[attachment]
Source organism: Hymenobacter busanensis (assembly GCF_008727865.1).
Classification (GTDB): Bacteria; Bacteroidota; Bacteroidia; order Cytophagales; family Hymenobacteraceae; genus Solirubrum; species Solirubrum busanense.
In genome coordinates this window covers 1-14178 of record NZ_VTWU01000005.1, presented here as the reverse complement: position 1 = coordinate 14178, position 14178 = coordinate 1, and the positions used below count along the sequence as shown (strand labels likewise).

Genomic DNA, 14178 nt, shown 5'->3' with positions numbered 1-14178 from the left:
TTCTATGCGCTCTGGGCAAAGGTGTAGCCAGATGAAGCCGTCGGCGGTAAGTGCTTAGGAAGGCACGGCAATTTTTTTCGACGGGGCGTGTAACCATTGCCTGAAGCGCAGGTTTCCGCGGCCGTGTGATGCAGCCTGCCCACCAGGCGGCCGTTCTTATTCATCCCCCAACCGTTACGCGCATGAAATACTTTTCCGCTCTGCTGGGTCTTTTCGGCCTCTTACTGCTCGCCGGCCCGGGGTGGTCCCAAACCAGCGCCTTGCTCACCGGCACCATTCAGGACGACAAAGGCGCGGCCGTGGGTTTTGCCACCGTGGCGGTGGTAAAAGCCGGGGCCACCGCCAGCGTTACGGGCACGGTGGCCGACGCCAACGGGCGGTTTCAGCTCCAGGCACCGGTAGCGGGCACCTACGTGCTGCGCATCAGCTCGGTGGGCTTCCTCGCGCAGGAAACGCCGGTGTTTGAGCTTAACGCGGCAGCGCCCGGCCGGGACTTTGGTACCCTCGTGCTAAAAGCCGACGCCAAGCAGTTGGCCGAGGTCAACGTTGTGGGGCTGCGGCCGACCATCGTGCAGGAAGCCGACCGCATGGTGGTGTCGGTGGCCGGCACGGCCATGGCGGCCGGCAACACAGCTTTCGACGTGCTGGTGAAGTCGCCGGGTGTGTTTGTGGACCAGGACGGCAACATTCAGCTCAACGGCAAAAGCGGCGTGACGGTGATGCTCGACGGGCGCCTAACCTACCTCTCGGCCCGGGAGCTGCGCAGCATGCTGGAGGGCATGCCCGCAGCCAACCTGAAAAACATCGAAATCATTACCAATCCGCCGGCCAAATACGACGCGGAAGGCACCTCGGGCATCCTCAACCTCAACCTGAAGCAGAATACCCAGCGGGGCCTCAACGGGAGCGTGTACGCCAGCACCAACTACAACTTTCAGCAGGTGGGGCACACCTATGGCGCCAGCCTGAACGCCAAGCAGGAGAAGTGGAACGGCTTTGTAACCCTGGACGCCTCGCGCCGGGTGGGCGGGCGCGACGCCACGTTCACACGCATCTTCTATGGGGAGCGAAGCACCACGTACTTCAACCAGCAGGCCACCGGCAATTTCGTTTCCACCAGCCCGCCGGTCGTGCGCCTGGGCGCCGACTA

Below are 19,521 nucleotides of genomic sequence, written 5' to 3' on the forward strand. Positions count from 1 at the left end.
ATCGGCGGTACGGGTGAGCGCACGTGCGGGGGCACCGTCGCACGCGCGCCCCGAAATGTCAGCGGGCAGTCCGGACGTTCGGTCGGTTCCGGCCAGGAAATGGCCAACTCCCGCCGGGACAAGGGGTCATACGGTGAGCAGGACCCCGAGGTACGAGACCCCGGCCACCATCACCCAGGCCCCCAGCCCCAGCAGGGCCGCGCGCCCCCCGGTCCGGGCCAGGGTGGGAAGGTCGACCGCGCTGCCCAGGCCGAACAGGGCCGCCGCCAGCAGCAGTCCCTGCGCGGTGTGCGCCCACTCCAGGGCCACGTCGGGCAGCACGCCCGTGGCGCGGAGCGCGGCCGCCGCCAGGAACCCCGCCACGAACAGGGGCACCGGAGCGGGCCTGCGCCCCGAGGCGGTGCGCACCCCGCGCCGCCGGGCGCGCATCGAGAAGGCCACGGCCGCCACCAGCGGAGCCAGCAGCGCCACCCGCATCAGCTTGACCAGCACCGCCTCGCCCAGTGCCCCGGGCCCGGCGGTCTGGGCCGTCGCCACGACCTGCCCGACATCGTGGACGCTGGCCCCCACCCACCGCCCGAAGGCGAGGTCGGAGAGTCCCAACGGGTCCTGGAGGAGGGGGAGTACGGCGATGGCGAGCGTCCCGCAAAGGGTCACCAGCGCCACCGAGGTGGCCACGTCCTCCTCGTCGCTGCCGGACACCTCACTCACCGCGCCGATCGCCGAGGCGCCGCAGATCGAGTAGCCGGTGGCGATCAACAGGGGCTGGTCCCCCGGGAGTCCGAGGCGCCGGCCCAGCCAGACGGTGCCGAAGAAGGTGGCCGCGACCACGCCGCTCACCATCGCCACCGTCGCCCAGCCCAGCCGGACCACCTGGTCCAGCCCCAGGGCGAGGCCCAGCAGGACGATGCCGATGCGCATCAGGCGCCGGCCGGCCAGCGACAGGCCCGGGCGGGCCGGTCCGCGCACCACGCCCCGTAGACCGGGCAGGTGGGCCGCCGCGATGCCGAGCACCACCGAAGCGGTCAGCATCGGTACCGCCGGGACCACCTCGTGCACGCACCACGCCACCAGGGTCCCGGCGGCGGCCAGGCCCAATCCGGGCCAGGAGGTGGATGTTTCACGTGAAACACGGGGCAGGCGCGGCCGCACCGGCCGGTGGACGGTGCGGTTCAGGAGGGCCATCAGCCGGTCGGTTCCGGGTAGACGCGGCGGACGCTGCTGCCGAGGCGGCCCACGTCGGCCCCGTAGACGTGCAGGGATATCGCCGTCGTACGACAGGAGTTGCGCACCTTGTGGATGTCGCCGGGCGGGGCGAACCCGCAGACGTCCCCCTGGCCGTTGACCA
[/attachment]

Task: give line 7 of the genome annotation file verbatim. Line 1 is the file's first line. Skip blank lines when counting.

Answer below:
ATCGGCGGTACGGGTGAGCGCACGTGCGGGGGCACCGTCGCACGCGCGCCCCGAAATGTCAGCGGGCAGTCCGGACGTTCGGTCGGTTCCGGCCAGGAAATGGCCAACTCCCGCCGGGACAAGGGGTCATACGGTGAGCAGGACCCCGAGGTACGAGACCCCGGCCACCATCACCCAGGCCCCCAGCCCCAGCAGGGCCGCGCGCCCCCCGGTCCGGGCCAGGGTGGGAAGGTCGACCGCGCTGCCCAGGCCGAACAGGGCCGCCGCCAGCAGCAGTCCCTGCGCGGTGTGCGCCCACTCCAGGGCCACGTCGGGCAGCACGCCCGTGGCGCGGAGCGCGGCCGCCGCCAGGAACCCCGCCACGAACAGGGGCACCGGAGCGGGCCTGCGCCCCGAGGCGGTGCGCACCCCGCGCCGCCGGGCGCGCATCGAGAAGGCCACGGCCGCCACCAGCGGAGCCAGCAGCGCCACCCGCATCAGCTTGACCAGCACCGCCTCGCCCAGTGCCCCGGGCCCGGCGGTCTGGGCCGTCGCCACGACCTGCCCGACATCGTGGACGCTGGCCCCCACCCACCGCCCGAAGGCGAGGTCGGAGAGTCCCAACGGGTCCTGGAGGAGGGGGAGTACGGCGATGGCGAGCGTCCCGCAAAGGGTCACCAGCGCCACCGAGGTGGCCACGTCCTCCTCGTCGCTGCCGGACACCTCACTCACCGCGCCGATCGCCGAGGCGCCGCAGATCGAGTAGCCGGTGGCGATCAACAGGGGCTGGTCCCCCGGGAGTCCGAGGCGCCGGCCCAGCCAGACGGTGCCGAAGAAGGTGGCCGCGACCACGCCGCTCACCATCGCCACCGTCGCCCAGCCCAGCCGGACCACCTGGTCCAGCCCCAGGGCGAGGCCCAGCAGGACGATGCCGATGCGCATCAGGCGCCGGCCGGCCAGCGACAGGCCCGGGCGGGCCGGTCCGCGCACCACGCCCCGTAGACCGGGCAGGTGGGCCGCCGCGATGCCGAGCACCACCGAAGCGGTCAGCATCGGTACCGCCGGGACCACCTCGTGCACGCACCACGCCACCAGGGTCCCGGCGGCGGCCAGGCCCAATCCGGGCCAGGAGGTGGATGTTTCACGTGAAACACGGGGCAGGCGCGGCCGCACCGGCCGGTGGACGGTGCGGTTCAGGAGGGCCATCAGCCGGTCGGTTCCGGGTAGACGCGGCGGACGCTGCTGCCGAGGCGGCCCACGTCGGCCCCGTAGACGTGCAGGGATATCGCCGTCGTACGACAGGAGTTGCGCACCTTGTGGATGTCGCCGGGCGGGGCGAACCCGCAGACGTCCCCCTGGCCGTTGACCA